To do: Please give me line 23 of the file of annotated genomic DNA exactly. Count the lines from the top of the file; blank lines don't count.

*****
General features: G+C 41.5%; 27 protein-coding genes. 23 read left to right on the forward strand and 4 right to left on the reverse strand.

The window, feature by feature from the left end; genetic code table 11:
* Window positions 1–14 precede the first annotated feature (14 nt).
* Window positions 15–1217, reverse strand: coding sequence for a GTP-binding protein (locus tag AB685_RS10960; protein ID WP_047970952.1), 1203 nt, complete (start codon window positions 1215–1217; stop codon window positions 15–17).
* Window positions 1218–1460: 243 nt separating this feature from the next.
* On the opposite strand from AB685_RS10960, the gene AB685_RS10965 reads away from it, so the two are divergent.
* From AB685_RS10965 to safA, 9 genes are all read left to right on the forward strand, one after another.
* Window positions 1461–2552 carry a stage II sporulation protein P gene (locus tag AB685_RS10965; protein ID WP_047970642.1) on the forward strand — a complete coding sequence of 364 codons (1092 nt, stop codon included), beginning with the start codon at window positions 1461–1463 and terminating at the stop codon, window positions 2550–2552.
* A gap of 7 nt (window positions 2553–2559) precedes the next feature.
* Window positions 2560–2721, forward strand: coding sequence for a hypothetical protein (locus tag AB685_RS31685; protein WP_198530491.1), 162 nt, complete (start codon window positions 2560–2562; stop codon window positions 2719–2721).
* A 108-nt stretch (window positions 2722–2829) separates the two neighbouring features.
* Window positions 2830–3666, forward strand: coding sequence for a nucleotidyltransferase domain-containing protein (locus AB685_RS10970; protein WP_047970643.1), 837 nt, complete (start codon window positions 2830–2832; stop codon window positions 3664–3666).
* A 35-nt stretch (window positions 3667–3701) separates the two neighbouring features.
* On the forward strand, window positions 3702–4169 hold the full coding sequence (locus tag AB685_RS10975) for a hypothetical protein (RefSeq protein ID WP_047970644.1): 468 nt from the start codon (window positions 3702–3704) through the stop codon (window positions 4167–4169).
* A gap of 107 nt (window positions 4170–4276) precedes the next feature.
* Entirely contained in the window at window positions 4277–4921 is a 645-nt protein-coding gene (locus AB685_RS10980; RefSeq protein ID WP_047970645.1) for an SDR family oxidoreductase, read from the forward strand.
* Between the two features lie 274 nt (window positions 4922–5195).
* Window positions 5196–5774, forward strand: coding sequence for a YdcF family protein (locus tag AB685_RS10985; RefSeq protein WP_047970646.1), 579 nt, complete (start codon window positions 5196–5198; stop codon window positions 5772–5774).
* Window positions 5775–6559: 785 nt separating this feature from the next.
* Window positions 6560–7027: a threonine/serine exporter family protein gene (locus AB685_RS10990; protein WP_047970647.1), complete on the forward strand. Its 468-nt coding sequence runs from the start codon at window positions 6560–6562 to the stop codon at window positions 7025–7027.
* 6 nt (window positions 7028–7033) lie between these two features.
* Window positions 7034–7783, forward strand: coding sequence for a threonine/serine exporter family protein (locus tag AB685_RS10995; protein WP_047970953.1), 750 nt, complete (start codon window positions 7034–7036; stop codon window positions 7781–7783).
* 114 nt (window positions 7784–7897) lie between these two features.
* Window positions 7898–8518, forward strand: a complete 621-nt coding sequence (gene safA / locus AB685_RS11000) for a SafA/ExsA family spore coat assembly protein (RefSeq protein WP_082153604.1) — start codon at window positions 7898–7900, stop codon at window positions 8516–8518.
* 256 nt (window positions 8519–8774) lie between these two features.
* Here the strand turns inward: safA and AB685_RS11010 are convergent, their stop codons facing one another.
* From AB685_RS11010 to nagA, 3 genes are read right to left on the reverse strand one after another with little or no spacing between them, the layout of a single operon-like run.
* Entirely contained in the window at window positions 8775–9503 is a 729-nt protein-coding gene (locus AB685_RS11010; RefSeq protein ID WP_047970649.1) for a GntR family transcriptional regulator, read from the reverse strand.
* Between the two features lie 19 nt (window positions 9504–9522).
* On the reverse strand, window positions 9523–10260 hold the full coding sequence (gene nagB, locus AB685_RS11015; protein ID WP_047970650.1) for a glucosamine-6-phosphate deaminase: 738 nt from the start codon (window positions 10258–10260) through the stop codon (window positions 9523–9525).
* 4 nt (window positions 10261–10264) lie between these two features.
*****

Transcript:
* 114 nt (window positions 7784–7897) lie between these two features.